San Francisco Giants’ pitcher Tim Lincecum has been a downright lousy pitcher through 9 starts in 2012. His ERA stands at an unsightly 6.04 and he has given up more hits and walked more batters per 9 innings than at any other point in his career. On Sunday Lincecum couldn’t even get to the 5th inning against the Oakland A’s, the worst offense in the AL, allowing 4 runs on 5 hits and 3 walks. It gets even worse for Lincecum, because the A’s were also missing one of their few productive batters, Yoenis Cespedes, and they also could not use a designated hitter, as per their norm. So is this just a minor hiccup for the former 2-time NL Cy Young winner? Or, as the scouts have long predicted, is Lincecum’s small stature and unique delivery finally catching up to him as his arm slows down, allowing hitters to zone in on his pitches? And is any of this fixable, or is Lincecum no longer the ace of the past?
Lincecum is still currently 3rd in the National League in strikeout rate and 7th in the league in total k’s, but otherwise the rest of his numbers have fallen off. His command of the strike zone, which has been excellent throughout his career, has plummeted in 2012. He is walking a career high 4.7 hitters per 9 innings, even worse than his rookie campaign. That rate has him 2nd in the National League in total walks allowed, despite pitching only a modest 47.2 innings so far. Timmy is also allowing a career hit 9.6 hits per 9, meaning opposing offenses are getting plenty of scoring chances. Until either his hit or walk rate improves, Lincecum will struggle to work deep into ball games.
The diminutive ace’s velocity has also been down during the 2012 season after experiencing a slight drop a year ago. Its normal for pitchers to lose velocity as they age, and Lincecum is truly struggling without his usual plus fastball. His velocity this season has been a pedestrian 89.9 mph, down from the 92.3 he averaged in 2011. He also throws the pitch at an abnormally low rate, only 38% of the time, essentially making Timmy a junk baller, who relies on his changeup a bit too much. For comparison, during his Cy Young seasons, Lincecum used his fastball more than 55% of the time, even breaking 65% during his 2008 campaign. This is causing some major probems, because hitters are now batting .270 off Lincecum this year.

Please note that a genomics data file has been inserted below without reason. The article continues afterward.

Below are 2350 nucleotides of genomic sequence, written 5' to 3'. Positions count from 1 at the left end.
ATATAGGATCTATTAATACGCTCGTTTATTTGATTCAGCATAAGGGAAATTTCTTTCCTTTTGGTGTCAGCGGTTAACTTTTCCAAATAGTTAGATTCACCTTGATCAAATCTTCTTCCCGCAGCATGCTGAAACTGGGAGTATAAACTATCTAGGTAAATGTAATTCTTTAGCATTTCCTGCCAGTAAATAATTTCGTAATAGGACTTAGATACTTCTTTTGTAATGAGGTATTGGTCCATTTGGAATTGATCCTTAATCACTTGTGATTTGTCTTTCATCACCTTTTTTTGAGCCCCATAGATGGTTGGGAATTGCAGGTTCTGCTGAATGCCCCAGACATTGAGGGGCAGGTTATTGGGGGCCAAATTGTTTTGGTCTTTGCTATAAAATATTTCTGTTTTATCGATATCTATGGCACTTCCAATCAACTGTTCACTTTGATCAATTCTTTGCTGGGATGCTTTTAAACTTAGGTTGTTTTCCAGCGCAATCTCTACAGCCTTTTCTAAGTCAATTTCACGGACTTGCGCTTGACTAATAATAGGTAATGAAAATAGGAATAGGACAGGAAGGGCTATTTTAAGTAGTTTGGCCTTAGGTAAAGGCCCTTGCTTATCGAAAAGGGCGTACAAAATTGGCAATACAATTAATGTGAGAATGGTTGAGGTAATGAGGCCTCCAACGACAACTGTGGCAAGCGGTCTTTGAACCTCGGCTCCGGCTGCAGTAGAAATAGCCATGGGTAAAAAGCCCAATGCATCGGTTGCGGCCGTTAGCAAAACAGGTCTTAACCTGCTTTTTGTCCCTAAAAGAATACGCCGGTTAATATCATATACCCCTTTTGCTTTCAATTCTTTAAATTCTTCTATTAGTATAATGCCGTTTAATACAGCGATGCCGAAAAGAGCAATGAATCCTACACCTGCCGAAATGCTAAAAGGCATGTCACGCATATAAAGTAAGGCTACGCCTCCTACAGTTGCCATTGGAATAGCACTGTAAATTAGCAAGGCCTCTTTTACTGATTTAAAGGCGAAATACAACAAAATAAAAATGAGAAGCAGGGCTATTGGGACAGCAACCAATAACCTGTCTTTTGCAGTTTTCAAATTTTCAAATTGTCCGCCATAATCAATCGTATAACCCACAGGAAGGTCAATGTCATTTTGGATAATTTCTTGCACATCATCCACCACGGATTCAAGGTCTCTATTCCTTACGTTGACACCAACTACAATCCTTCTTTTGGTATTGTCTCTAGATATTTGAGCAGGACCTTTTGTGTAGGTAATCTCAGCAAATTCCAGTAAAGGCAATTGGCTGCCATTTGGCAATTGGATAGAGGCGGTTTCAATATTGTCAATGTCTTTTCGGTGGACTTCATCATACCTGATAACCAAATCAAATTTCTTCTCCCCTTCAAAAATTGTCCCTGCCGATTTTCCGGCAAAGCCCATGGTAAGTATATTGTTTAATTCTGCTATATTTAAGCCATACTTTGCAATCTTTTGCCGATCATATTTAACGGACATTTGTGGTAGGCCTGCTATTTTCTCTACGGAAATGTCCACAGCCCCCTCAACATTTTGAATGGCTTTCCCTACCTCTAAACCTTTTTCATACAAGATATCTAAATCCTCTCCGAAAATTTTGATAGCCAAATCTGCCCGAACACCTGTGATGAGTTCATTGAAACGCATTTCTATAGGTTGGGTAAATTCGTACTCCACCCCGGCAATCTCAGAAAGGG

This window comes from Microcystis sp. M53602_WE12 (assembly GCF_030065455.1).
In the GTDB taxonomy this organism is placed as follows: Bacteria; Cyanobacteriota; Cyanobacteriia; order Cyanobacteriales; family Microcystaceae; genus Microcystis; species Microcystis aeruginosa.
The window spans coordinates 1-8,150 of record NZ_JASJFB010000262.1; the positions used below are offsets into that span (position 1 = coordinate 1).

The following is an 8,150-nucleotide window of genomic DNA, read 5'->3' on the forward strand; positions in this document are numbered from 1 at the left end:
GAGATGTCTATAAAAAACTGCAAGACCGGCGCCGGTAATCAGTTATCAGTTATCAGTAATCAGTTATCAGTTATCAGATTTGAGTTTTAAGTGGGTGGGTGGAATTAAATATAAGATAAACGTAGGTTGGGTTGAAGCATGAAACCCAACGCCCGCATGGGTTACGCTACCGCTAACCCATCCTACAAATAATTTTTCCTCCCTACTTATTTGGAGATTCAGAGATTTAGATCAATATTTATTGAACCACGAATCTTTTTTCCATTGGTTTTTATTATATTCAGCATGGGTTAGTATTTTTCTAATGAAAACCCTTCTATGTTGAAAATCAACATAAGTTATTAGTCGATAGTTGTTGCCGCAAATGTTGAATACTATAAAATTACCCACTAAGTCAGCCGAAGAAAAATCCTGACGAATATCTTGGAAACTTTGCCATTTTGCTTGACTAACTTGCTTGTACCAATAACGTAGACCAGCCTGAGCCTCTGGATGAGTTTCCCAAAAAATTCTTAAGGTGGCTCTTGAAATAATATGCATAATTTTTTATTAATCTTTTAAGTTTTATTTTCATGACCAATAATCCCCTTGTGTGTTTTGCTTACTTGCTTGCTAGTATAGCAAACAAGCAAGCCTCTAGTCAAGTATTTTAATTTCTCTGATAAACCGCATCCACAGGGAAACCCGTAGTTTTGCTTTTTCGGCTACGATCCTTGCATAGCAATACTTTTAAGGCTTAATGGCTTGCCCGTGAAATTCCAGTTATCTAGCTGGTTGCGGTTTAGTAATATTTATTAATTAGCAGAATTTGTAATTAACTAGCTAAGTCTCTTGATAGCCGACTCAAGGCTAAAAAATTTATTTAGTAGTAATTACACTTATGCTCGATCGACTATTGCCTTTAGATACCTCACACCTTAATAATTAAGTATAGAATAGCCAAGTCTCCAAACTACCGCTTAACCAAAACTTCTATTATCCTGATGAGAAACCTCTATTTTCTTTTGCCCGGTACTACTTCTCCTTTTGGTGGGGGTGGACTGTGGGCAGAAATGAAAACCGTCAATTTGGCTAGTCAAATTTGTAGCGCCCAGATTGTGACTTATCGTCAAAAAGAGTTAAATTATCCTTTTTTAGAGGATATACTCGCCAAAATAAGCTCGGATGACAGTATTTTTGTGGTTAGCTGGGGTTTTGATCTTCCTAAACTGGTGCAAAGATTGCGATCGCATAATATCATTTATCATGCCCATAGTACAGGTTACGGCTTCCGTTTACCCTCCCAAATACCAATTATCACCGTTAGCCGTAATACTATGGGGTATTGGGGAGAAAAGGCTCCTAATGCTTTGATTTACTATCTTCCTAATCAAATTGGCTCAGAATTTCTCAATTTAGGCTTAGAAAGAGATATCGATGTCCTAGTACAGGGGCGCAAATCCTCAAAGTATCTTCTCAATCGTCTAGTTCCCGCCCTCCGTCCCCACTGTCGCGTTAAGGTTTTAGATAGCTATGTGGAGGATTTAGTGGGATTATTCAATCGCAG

There is still some good news however. Lincecum’s breaking pitches are still baffling hitters as well. His slider is missing bats 20% of the times he throws the pitch, and batters whiff at his changeup at an elite 18% rate as well. Early in the season Lincecum was hesitant to throw his slider, even saying he was scrapping the pitch to help his arm during Spring Training, but with his struggles the pitch has slowly been brought back out and with great success. Advanced statistics like fielding independent pitching FIP still love Lincecum, ranking him well above league average, due to his high K/9 rate.
Some of Timmy’s issues will also work themselves out. He’s stranding only 59% of all base runners, 16% below his career norm. Opposing hitters also have a .353 BABIP against Lincecum, which is about 60 points higher than the league average. He also has the advantage of pitching in the NL West, home of some of the biggest ballparks in the entire league.
As long as Lincecum stays healthy the rest of the season, he should be in line to receive 20-22 more starts. If he can do a better job of preventing base runners his 6.04 ERA will inevitably drop, and his performance will improve, making him a solid mid-rotation pitcher. The days of him blowing hitters away with a 95 mph fastball are long gone, and so are the days of him winning Cy Youngs. Matt Cain has already passed Lincecum in the Giants rotation and it isn’t long until Madison Bumgarner drops the former staff ace down to the #3 in the rotation.